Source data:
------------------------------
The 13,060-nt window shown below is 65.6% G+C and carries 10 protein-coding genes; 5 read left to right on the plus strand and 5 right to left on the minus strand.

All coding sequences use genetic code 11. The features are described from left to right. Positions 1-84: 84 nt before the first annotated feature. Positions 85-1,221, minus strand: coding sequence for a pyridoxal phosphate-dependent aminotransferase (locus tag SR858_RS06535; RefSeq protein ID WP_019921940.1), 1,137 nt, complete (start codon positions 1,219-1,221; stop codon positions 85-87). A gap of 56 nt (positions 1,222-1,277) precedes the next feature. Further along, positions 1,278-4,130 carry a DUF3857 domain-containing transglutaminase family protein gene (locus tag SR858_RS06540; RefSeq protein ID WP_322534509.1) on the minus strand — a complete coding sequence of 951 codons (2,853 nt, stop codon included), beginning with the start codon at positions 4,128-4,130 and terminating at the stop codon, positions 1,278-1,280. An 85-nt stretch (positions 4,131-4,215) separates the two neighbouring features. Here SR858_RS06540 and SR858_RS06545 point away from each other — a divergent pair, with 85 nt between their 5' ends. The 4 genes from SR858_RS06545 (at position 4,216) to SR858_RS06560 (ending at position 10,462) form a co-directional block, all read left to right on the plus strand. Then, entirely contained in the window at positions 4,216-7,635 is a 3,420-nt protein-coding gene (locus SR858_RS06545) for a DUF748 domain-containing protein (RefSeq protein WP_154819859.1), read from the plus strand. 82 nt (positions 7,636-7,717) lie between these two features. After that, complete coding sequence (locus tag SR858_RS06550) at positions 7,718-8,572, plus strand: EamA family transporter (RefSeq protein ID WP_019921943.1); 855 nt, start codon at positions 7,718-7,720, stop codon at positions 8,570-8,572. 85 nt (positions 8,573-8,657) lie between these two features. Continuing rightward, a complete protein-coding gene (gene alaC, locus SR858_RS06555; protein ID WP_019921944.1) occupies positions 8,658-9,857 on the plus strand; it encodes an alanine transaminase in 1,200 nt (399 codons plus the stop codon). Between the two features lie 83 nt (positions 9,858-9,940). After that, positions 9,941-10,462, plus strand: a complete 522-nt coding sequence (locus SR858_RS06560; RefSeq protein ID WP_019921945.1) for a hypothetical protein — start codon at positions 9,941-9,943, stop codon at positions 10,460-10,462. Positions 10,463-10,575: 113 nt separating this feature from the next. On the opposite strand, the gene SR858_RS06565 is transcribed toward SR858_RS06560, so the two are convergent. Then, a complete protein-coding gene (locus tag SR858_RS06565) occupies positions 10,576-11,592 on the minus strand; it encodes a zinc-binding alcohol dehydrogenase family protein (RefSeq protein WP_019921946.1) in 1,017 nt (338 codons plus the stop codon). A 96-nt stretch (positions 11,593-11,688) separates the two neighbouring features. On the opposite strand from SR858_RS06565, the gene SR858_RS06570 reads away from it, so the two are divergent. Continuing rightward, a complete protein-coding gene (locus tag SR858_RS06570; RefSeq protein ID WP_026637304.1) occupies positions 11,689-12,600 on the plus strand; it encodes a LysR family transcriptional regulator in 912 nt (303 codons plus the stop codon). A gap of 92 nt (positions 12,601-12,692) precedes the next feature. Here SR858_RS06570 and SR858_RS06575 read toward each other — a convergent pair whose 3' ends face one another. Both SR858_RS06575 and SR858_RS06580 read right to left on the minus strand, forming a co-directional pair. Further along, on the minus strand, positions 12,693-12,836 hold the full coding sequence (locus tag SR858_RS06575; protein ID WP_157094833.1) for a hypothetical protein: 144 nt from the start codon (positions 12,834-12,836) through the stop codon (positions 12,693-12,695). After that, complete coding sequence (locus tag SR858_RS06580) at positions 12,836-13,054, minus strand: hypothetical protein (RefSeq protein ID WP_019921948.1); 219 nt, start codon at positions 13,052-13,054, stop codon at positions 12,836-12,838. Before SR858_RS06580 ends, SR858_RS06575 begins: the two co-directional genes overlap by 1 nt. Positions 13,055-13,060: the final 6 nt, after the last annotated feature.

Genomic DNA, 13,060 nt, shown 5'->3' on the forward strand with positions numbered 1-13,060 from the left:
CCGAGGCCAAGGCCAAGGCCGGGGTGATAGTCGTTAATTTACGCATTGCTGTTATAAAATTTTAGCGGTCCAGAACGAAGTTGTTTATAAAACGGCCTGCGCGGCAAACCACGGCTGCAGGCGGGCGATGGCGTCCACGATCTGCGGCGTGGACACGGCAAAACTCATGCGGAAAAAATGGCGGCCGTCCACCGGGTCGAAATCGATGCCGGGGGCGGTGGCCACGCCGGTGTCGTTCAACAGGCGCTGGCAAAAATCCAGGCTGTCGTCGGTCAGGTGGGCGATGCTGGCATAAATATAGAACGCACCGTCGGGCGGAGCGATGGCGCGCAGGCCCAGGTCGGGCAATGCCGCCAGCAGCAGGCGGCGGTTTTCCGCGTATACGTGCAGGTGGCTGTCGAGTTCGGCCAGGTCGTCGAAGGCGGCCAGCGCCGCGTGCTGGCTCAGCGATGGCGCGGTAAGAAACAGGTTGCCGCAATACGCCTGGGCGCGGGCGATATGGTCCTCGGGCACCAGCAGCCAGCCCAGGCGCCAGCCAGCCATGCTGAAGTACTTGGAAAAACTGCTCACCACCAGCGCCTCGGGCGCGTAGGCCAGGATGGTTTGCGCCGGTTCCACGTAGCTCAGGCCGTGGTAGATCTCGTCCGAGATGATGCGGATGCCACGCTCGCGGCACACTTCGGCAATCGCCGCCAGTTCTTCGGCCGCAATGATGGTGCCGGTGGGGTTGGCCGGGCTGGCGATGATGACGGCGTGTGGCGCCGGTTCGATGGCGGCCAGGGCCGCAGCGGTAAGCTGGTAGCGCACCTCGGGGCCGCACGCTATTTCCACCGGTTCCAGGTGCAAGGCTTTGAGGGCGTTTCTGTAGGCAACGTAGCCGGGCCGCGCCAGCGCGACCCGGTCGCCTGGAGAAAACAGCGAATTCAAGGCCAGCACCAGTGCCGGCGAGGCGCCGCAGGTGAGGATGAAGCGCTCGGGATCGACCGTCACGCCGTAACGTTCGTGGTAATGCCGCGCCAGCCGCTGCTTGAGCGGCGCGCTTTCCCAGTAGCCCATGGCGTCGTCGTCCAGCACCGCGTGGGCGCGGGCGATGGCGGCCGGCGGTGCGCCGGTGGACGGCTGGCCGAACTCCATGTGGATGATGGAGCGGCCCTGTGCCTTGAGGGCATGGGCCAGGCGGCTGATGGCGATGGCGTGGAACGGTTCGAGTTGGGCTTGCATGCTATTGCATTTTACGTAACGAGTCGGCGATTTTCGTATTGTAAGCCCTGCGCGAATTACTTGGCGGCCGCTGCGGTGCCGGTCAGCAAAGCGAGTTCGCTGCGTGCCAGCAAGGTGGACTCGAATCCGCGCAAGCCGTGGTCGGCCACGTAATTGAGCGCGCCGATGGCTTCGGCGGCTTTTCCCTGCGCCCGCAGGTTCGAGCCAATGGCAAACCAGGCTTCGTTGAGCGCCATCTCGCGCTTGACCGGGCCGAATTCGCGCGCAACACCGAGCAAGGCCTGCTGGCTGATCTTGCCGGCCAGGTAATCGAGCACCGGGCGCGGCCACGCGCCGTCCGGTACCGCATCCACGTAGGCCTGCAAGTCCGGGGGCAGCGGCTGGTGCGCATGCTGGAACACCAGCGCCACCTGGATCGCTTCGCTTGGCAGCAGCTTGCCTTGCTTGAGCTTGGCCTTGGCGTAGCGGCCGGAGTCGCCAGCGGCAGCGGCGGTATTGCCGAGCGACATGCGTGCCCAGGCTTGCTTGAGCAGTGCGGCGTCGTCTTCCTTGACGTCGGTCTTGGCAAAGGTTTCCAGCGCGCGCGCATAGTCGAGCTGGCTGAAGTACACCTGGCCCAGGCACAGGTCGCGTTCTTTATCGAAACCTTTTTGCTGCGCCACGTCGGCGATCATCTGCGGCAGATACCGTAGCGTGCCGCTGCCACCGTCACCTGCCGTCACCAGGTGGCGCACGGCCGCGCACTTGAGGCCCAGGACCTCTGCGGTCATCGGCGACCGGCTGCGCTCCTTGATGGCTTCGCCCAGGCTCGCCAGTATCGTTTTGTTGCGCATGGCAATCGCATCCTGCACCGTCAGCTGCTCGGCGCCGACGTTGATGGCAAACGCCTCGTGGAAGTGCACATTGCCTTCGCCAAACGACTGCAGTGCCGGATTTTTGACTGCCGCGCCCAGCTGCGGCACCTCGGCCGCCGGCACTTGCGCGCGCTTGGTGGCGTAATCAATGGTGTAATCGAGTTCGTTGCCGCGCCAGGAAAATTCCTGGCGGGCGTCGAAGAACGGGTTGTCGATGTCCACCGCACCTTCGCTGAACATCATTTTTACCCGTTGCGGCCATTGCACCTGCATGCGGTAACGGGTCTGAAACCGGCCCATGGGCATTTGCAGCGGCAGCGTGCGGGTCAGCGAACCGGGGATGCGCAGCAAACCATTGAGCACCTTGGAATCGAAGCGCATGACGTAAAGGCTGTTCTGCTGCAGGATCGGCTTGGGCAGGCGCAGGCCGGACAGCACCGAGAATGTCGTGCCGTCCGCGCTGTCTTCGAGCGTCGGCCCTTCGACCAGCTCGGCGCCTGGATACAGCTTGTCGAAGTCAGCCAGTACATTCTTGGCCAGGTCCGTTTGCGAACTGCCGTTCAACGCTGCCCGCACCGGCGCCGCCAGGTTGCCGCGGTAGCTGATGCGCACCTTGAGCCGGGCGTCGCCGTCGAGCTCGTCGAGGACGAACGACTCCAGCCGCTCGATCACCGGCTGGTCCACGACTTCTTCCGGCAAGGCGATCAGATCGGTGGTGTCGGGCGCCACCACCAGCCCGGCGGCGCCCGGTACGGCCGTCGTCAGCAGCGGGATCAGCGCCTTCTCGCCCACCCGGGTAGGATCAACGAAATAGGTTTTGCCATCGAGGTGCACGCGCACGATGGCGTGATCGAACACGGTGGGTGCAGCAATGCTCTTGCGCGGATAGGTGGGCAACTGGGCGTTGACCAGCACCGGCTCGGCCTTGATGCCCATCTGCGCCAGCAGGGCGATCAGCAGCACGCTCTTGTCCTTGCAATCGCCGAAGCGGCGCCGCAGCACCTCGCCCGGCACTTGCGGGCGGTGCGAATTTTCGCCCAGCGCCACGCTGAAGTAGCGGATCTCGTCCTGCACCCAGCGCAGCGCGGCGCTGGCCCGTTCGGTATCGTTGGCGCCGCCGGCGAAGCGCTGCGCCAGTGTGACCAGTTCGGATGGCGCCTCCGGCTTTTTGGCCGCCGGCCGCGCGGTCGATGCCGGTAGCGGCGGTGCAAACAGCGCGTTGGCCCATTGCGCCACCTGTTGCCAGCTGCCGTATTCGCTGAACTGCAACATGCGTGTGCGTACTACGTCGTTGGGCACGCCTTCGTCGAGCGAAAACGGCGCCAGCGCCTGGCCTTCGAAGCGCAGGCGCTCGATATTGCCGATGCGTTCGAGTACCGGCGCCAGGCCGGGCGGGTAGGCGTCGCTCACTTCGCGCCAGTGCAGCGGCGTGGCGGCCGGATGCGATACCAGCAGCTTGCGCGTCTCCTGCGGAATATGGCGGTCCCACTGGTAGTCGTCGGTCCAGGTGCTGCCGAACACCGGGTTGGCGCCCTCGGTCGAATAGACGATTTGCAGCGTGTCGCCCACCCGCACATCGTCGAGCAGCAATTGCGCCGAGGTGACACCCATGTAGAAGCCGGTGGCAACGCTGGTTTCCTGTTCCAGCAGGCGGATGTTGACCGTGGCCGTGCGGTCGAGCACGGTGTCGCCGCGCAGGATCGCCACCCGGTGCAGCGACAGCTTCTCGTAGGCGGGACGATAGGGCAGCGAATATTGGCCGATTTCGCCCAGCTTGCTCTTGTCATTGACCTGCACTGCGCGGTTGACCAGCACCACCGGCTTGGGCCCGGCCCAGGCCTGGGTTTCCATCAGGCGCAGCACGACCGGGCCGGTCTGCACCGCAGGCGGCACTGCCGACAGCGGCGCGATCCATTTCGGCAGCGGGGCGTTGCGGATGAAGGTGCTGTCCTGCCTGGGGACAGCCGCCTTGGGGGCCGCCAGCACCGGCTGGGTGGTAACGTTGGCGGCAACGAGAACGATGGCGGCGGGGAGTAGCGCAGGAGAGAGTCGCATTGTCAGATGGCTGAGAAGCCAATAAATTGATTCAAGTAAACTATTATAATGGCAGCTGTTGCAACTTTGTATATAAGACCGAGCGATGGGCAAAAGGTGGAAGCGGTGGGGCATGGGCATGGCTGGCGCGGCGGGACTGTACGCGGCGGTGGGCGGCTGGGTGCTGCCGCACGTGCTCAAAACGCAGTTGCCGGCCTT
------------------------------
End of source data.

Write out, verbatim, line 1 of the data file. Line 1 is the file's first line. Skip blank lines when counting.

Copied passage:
The 13,060-nt window shown below is 65.6% G+C and carries 10 protein-coding genes; 5 read left to right on the plus strand and 5 right to left on the minus strand.